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Streamlined Shoe Wardrobe - Page 10

post #136 of 273
I agree with Manton on burgundy calf. I never see good examples even on EG's or Lobbs. Shell is the way to go.

I need some loafers. Thanks for the suggestion of loafers in mink suede. They would make an elegant look with flannels or jeans. I'm heading into SF right now and will try on a pair of them, maybe the Lobbs.
post #137 of 273

I love oxblood calf.  I actually prefer it to burgundy shell.  I enjoy shell in dark, medium brown and whiskey-tan tones far more than in burgundy.

post #138 of 273

I would add:

 

If you air or train travel for business a lot, a pair of (metal-less) plain loafers will make your feet happy, make security happy and look acceptable if you are being met off the plane.

 

The mid brown closed lace brogue is the most pointless shoe in existence. Don't buy them.

 

Everyone should have a pair of plain black, stitch cap, closed lace shoes (aka Balmoral/Oxford). You never know when you will have an important meeting, job interview or funeral to attend, and you will never be able to get a decent pair in time if you don't have them.

 

Monks look damn good with the right outfit. With anything else, they look terrible.

 

 

Lastly, pay attention to your belt leather, especially when wearing lighter trousers. Black belts are almost always fine, but off-colour belts which don't work well with your shoes will upset the appearance of your outfit, as the nearest (and usually only) other item of leather worn.

post #139 of 273
Quote:
Originally Posted by Calder View Post

I would add:

If you air or train travel for business a lot, a pair of (metal-less) plain loafers will make your feet happy, make security happy and look acceptable if you are being met off the plane.

The mid brown closed lace brogue is the most pointless shoe in existence. Don't buy them.

Everyone should have a pair of plain black, stitch cap, closed lace shoes (aka Balmoral/Oxford). You never know when you will have an important meeting, job interview or funeral to attend, and you will never be able to get a decent pair in time if you don't have them.

Monks look damn good with the right outfit. With anything else, they look terrible.


Lastly, pay attention to your belt leather, especially when wearing lighter trousers. Black belts are almost always fine, but off-colour belts which don't work well with your shoes will upset the appearance of your outfit, as the nearest (and usually only) other item of leather worn.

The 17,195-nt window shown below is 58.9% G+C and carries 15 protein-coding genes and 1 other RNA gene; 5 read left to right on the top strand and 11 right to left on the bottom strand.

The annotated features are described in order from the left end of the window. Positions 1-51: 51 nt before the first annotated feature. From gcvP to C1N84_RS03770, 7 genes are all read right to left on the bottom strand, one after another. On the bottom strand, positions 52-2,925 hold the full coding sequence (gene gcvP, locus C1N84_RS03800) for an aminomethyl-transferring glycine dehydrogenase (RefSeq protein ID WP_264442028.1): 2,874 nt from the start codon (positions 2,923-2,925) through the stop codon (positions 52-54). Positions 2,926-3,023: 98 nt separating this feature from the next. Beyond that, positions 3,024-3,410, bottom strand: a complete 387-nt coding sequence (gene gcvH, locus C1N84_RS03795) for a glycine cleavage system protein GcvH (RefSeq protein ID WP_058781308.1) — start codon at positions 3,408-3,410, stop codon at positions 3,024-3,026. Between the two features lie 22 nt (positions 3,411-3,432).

I'm not sure how the metal-free loafers are helpful for airport security. Either way, you have to take them off.

Why do you think a mid-brown brogue is useless?
post #140 of 273
Quote:
Originally Posted by msulinski View Post

I'm not sure how the metal-free loafers are helpful for airport security. Either way, you have to take them off.

Why do you think a mid-brown brogue is useless?
Only in the land of the free and the home of the brave.
post #141 of 273
Quote:
Originally Posted by msulinski View Post


I'm not sure how the metal-free loafers are helpful for airport security. Either way, you have to take them off.

Why do you think a mid-brown brogue is useless?

 


Quote:
Originally Posted by AldenPyle View Post


Only in the land of the free and the home of the brave.
 
This, to the first one. In Europe flying isn't quite as paranoid as going transatlantic. Thankfully I don't have cause to do the latter.
 
As for the mid-brown brogues, well first note I said closed lace.
 
There's no situation in which a mid-brown closed lace brogue isn't a bad choice compared to other, more versatile shoes that are similar.
 
A dark brown (or even black) closed lace brogue, a mid brown open-lace brogue, or a mid brown plain captoe are all shoes that are more versatile, look better and will benefit your wardrobe more.
 
If you have those three, there's no reason to have the m-b c-l brogue.
 
For example, Loake Buckinghams:
 

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The dark brown is lovely. The mid brown... isn't. God help you if you're wearing tan closed lace anything, in my opinion.